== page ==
Auto columnist for The Herald-Palladium


The out-of-the-ordinary 1960 Corvair from Chevrolet was best known for its engine placement in the rear and for being safety crusader Ralph Nader’s punching bag. Yes, it did have quirky handling characteristics if you drove it like a dummy. But to Dar the first gen Corvair is an automotive design home run. GM made a compact car look attractive and desirable and the Corvair influenced the styling of numerous Euro small cars.

Recently there have been a spate of high-end auctions here in the U.S., but especially in Europe, that offered for sale a number of truly amazing looking automobiles. Some of the offerings were vehicles I had never seen before, and nearly all were limited edition luxury cars from automakers like Ferrari, Bentley, Aston Martin and the like. Many of the automobiles (calling them a car seems so plebeian), usually a low slung roadster or two-door hardtop, are breathtakingly beautiful. Most were built in very small numbers (explaining why they are seldom seen) and many were seemingly built by one of the Italian car body shops (carrozzeria) like Ghia, Bertone, Pininfarina or Italdesign. We have (or had) a number of coach-building firms here in the U.S. back in the early part of the 20th century and they include familiar names like Fleetwood, Derham, Dietrich and LeBaron. They too created some majestic looking automobile bodies built on the chassis of luxury brands like Packard, Cadillac, Chrysler and Lincoln.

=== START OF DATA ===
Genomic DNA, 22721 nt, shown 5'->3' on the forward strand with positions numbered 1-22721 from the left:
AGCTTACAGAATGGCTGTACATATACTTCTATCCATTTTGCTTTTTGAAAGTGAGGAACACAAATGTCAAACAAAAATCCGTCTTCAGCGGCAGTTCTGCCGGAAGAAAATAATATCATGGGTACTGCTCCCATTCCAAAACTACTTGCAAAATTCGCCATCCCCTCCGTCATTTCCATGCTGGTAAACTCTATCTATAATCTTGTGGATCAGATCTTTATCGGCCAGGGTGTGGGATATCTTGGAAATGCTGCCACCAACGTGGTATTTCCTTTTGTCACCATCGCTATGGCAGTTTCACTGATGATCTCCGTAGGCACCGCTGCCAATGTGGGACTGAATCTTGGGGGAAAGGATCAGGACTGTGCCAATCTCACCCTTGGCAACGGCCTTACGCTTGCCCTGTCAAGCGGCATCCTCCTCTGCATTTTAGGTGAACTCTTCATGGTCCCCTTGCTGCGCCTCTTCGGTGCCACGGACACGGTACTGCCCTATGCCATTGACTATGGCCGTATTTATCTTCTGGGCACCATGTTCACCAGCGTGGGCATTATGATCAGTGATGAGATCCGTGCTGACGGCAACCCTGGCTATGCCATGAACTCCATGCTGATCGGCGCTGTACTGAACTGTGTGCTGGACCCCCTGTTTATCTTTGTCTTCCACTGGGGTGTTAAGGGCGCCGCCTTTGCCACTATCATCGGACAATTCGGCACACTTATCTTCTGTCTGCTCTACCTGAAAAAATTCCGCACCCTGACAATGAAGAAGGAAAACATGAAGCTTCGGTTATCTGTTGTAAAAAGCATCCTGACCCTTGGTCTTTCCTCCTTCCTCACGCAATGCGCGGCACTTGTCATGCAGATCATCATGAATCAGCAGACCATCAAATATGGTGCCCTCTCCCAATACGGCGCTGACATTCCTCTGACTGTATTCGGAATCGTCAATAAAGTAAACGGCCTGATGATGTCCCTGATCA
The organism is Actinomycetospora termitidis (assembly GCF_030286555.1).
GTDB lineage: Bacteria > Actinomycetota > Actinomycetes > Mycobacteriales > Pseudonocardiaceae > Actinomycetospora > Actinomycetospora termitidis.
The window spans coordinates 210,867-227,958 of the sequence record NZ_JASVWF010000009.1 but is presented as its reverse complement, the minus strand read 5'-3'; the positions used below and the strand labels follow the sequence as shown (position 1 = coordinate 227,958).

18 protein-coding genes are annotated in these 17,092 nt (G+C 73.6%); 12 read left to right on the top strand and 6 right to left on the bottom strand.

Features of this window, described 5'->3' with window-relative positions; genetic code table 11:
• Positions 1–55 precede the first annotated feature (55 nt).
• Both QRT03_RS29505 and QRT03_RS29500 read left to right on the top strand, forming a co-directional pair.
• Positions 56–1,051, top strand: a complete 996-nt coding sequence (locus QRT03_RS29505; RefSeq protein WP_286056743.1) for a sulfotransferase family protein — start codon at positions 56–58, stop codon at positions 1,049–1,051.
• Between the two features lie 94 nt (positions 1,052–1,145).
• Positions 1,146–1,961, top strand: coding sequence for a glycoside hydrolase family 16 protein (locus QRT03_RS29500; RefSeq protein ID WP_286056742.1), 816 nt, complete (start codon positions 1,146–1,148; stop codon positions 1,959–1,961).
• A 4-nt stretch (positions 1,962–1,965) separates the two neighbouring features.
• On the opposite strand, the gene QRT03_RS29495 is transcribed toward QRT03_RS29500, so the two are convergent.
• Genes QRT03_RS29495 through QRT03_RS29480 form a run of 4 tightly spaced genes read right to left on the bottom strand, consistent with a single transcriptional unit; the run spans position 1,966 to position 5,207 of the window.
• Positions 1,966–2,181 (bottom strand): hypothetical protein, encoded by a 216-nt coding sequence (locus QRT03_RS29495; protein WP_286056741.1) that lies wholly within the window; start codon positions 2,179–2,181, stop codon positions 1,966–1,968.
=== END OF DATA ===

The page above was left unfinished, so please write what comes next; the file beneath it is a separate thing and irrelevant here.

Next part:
I mention that these low-volume automobiles are breathtakingly beautiful. What is it about these vehicles that I find so attractive? Perhaps because the designers, mostly Italian but not all of them, seem to have an affinity to follow the golden rule of good design: Less is more. These rare, seldom seen beauties were created with perfect proportions (usually long hood, short deck), common design cliches like vents and body crease lines are avoided and all have smooth aerodynamic surfaces like Mother Nature herself held the pencil during the design phase.

Dar Davis founded the Lake Bluff Concours and chaired the event for many years. He has been writing this column since 1999. He can be reached at